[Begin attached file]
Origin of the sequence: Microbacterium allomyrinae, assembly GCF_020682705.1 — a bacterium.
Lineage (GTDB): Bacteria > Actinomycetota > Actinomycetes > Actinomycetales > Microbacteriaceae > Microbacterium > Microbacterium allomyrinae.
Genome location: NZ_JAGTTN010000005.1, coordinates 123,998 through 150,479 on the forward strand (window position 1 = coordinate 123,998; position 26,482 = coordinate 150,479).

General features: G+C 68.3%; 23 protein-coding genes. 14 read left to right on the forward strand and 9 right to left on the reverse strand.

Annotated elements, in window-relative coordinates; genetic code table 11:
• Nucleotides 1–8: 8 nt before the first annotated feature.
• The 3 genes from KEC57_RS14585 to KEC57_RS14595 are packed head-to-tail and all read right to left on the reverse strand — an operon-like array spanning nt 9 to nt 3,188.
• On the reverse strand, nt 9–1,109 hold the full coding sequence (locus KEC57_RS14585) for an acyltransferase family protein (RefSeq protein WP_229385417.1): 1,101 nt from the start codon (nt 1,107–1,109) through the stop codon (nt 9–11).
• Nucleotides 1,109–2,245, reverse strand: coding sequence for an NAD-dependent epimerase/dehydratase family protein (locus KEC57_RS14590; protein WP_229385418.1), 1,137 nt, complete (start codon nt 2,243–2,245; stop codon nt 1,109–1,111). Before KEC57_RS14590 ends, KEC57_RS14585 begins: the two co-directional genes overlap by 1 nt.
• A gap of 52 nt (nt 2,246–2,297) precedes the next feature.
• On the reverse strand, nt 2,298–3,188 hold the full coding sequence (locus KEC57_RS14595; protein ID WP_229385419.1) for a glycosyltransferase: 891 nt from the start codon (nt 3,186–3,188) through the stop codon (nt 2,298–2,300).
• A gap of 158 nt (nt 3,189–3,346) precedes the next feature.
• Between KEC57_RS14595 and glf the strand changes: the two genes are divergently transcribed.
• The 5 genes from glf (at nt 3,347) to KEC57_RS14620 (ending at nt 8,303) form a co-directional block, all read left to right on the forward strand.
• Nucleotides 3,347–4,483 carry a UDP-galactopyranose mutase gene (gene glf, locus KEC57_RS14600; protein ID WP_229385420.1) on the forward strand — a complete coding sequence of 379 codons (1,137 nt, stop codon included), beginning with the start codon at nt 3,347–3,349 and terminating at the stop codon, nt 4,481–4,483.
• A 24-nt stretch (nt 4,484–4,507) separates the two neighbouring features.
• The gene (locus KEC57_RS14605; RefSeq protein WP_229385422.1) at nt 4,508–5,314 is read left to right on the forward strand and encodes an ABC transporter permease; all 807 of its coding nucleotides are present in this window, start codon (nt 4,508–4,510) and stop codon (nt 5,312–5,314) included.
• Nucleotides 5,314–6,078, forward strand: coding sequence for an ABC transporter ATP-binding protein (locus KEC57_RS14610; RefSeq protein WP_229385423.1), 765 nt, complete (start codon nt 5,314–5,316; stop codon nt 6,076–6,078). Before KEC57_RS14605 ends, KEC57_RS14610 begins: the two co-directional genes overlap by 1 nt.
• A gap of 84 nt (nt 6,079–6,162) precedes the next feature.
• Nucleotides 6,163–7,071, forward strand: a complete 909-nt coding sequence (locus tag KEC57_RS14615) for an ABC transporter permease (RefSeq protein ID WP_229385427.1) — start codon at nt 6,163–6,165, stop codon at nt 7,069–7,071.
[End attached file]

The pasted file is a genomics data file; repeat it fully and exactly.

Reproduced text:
Origin of the sequence: Microbacterium allomyrinae, assembly GCF_020682705.1 — a bacterium.
Lineage (GTDB): Bacteria > Actinomycetota > Actinomycetes > Actinomycetales > Microbacteriaceae > Microbacterium > Microbacterium allomyrinae.
Genome location: NZ_JAGTTN010000005.1, coordinates 123,998 through 150,479 on the forward strand (window position 1 = coordinate 123,998; position 26,482 = coordinate 150,479).

General features: G+C 68.3%; 23 protein-coding genes. 14 read left to right on the forward strand and 9 right to left on the reverse strand.

Annotated elements, in window-relative coordinates; genetic code table 11:
• Nucleotides 1–8: 8 nt before the first annotated feature.
• The 3 genes from KEC57_RS14585 to KEC57_RS14595 are packed head-to-tail and all read right to left on the reverse strand — an operon-like array spanning nt 9 to nt 3,188.
• On the reverse strand, nt 9–1,109 hold the full coding sequence (locus KEC57_RS14585) for an acyltransferase family protein (RefSeq protein WP_229385417.1): 1,101 nt from the start codon (nt 1,107–1,109) through the stop codon (nt 9–11).
• Nucleotides 1,109–2,245, reverse strand: coding sequence for an NAD-dependent epimerase/dehydratase family protein (locus KEC57_RS14590; protein WP_229385418.1), 1,137 nt, complete (start codon nt 2,243–2,245; stop codon nt 1,109–1,111). Before KEC57_RS14590 ends, KEC57_RS14585 begins: the two co-directional genes overlap by 1 nt.
• A gap of 52 nt (nt 2,246–2,297) precedes the next feature.
• On the reverse strand, nt 2,298–3,188 hold the full coding sequence (locus KEC57_RS14595; protein ID WP_229385419.1) for a glycosyltransferase: 891 nt from the start codon (nt 3,186–3,188) through the stop codon (nt 2,298–2,300).
• A gap of 158 nt (nt 3,189–3,346) precedes the next feature.
• Between KEC57_RS14595 and glf the strand changes: the two genes are divergently transcribed.
• The 5 genes from glf (at nt 3,347) to KEC57_RS14620 (ending at nt 8,303) form a co-directional block, all read left to right on the forward strand.
• Nucleotides 3,347–4,483 carry a UDP-galactopyranose mutase gene (gene glf, locus KEC57_RS14600; protein ID WP_229385420.1) on the forward strand — a complete coding sequence of 379 codons (1,137 nt, stop codon included), beginning with the start codon at nt 3,347–3,349 and terminating at the stop codon, nt 4,481–4,483.
• A 24-nt stretch (nt 4,484–4,507) separates the two neighbouring features.
• The gene (locus KEC57_RS14605; RefSeq protein WP_229385422.1) at nt 4,508–5,314 is read left to right on the forward strand and encodes an ABC transporter permease; all 807 of its coding nucleotides are present in this window, start codon (nt 4,508–4,510) and stop codon (nt 5,312–5,314) included.
• Nucleotides 5,314–6,078, forward strand: coding sequence for an ABC transporter ATP-binding protein (locus KEC57_RS14610; RefSeq protein WP_229385423.1), 765 nt, complete (start codon nt 5,314–5,316; stop codon nt 6,076–6,078). Before KEC57_RS14605 ends, KEC57_RS14610 begins: the two co-directional genes overlap by 1 nt.
• A gap of 84 nt (nt 6,079–6,162) precedes the next feature.
• Nucleotides 6,163–7,071, forward strand: a complete 909-nt coding sequence (locus tag KEC57_RS14615) for an ABC transporter permease (RefSeq protein ID WP_229385427.1) — start codon at nt 6,163–6,165, stop codon at nt 7,069–7,071.